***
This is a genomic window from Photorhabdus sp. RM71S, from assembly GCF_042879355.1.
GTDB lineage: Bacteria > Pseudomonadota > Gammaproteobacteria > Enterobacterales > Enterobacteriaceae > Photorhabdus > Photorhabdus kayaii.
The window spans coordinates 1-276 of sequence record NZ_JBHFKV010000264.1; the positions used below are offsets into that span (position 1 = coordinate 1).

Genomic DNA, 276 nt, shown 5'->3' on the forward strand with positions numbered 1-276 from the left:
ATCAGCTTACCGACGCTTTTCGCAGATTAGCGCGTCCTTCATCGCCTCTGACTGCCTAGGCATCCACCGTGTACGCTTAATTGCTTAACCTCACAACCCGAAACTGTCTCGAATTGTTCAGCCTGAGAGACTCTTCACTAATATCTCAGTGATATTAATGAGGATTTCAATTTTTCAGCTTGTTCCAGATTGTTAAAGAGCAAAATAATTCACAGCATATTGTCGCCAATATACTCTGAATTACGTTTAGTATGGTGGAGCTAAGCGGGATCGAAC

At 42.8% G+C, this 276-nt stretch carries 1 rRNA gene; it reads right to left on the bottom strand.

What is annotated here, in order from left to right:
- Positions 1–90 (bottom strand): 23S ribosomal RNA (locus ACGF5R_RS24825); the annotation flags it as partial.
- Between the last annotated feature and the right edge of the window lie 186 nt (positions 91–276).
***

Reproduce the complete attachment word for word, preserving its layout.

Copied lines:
This is a genomic window from Photorhabdus sp. RM71S, from assembly GCF_042879355.1.
GTDB lineage: Bacteria > Pseudomonadota > Gammaproteobacteria > Enterobacterales > Enterobacteriaceae > Photorhabdus > Photorhabdus kayaii.
The window spans coordinates 1-276 of sequence record NZ_JBHFKV010000264.1; the positions used below are offsets into that span (position 1 = coordinate 1).

Genomic DNA, 276 nt, shown 5'->3' on the forward strand with positions numbered 1-276 from the left:
ATCAGCTTACCGACGCTTTTCGCAGATTAGCGCGTCCTTCATCGCCTCTGACTGCCTAGGCATCCACCGTGTACGCTTAATTGCTTAACCTCACAACCCGAAACTGTCTCGAATTGTTCAGCCTGAGAGACTCTTCACTAATATCTCAGTGATATTAATGAGGATTTCAATTTTTCAGCTTGTTCCAGATTGTTAAAGAGCAAAATAATTCACAGCATATTGTCGCCAATATACTCTGAATTACGTTTAGTATGGTGGAGCTAAGCGGGATCGAAC

At 42.8% G+C, this 276-nt stretch carries 1 rRNA gene; it reads right to left on the bottom strand.

What is annotated here, in order from left to right:
- Positions 1–90 (bottom strand): 23S ribosomal RNA (locus ACGF5R_RS24825); the annotation flags it as partial.
- Between the last annotated feature and the right edge of the window lie 186 nt (positions 91–276).